O Cross, whose wood is all our race’s boast

O Cross whose woodThe Compline Service for Sunday, March 20 from the Compline Choir at St. Mark’s Cathedral, Seattle, has been for me a wonderful source of meditation since it was made available on the Compline podcast site this week. All the words and music are especially appropriate to Good Friday, but the first selection on the podcast has a special story…

“O Cross, whose wood is all our race’s boast” was a hymn whose text was written by Thomas B. Stratman (1939-2008) and set to music by Peter R. Hallock (1924-2014) in 1989. Jason Anderson, director of the Compline Choir, made a new edition of the hymn, which had only existed in manuscript until last week. Tom Stratman, an ex-Dominican, was a friend of mine with whom I co-directed a Gregorian Chant group in 1979-80; he was very active at St. James Cathedral in Seattle as an instructor of new catechumens, but also composed music and poetry. He died on August 6, 2008, the Feast of the Transfiguration (as celebrated by Roman Catholics).

At St. Clement of Rome Episcopal Church, where Peter Hallock was organist after his forty years as Organist/Choirmaster at St. Mark’s Episcopal Cathedral, I found a manuscript copy of “O Cross…” last fall (first page is in the picture). The original copy, as well as many other hymn arrangements and transcriptions, are now in the archives of the Hallock Institute.

Here are the words to the hymn, which is the first selection on the podcast:

O Cross whose wood is all our race’s boast, / may God forbid we glory save in thee,
for peace and mercy blossomed on your tree, / a new creation for a world once lost.

Upon your wood, vain pride was crucified: / I to the world as it to me there died.
Now streams flow forth abundant from your side / that cleanse the earth and my soul purify.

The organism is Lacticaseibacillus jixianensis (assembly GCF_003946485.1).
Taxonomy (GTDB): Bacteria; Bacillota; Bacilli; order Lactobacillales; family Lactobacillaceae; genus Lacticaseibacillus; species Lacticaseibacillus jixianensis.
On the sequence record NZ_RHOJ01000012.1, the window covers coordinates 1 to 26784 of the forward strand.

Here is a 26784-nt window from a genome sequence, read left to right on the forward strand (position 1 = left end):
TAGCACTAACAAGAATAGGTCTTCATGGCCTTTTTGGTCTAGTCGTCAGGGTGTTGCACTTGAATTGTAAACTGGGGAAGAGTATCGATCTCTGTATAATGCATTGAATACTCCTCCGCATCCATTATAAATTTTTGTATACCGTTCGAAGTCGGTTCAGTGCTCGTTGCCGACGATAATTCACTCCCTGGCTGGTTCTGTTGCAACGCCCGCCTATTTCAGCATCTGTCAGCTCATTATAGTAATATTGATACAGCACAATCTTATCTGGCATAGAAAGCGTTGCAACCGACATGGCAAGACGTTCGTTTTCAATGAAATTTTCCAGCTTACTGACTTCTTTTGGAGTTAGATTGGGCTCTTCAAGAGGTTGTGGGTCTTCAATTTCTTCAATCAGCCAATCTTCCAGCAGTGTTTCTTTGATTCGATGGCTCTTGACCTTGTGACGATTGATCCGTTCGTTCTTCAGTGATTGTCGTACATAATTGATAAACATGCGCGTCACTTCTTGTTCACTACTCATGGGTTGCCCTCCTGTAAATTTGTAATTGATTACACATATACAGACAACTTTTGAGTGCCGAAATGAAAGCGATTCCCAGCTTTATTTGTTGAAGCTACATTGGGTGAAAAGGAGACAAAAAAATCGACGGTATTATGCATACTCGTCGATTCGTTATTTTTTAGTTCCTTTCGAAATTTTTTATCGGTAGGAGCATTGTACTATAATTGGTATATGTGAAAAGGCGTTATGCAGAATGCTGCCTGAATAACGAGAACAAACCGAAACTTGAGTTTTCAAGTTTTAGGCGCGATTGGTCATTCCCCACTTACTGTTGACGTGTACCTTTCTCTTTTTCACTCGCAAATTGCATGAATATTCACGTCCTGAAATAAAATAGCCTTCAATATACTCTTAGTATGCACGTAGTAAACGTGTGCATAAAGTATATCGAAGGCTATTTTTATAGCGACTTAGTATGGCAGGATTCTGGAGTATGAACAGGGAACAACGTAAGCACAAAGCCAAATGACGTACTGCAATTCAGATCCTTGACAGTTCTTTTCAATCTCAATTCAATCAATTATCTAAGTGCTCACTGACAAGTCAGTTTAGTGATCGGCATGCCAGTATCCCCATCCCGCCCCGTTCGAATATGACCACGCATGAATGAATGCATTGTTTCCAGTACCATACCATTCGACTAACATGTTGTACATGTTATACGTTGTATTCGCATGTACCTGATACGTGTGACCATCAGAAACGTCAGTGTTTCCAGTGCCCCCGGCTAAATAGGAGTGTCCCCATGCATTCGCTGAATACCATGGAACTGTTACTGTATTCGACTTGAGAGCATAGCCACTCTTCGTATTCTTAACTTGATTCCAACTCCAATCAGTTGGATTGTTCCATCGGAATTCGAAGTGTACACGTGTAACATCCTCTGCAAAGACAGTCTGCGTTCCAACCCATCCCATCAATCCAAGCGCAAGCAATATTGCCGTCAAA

Most blissful wood, more fruitful in delight / than that first tree of which we ate and died,
your flower is Christ, the food that springs to life / made everlasting, new and glorified.

So with the psalmist let us all proclaim: / God from the wood victorious shall reign;
and let all choirs of heaven and earth acclaim / the Father, Son, and Holy Spirit’s name.

If you have more time to listen to the service, note that after the short lesson, the usual response “Into your hands, O Lord, I commend my spirit. For you have redeemed me, O God of truth.” is replaced by a polyphonic setting of these words by John Sheppard, “In manus tuas.” This response was sung in England (Sarum rite) at Compline only during Holy Week.

I wish you a good Holy Week, and a happy Easter 2016!

  1. #1 by Ken Peterson on March 25, 2016 - 2:42 pm

    I have added “the Religious Imagineer” to my blogroll. I recommend it highly.

  2. #2 by jeff reynolds on March 25, 2016 - 5:37 pm

    Nice story, Ken. I’m happy to hear of more PRH material come to the surface. Lent, Passion Week, and the Triduum are my favorite musical times of the liturgical year. I am getting close to having most of the Psalms in plainsong, harmonized Anglican Chant and through-composed chant for a go at the Complete Psalter in four events: One quarter of the Psalms spaced out between October and May with many choirs, small ensembles, cantors, and readers keeping up some contrast. All a cappella.
    regards, as always, jefe

  3. #3 by John Behr on January 4, 2018 - 11:37 pm

    Thanks for posting this. Tom was director of music at Blessed Sacrament for a short time in the mid 1980’s, and I learned a lot of chant from him.

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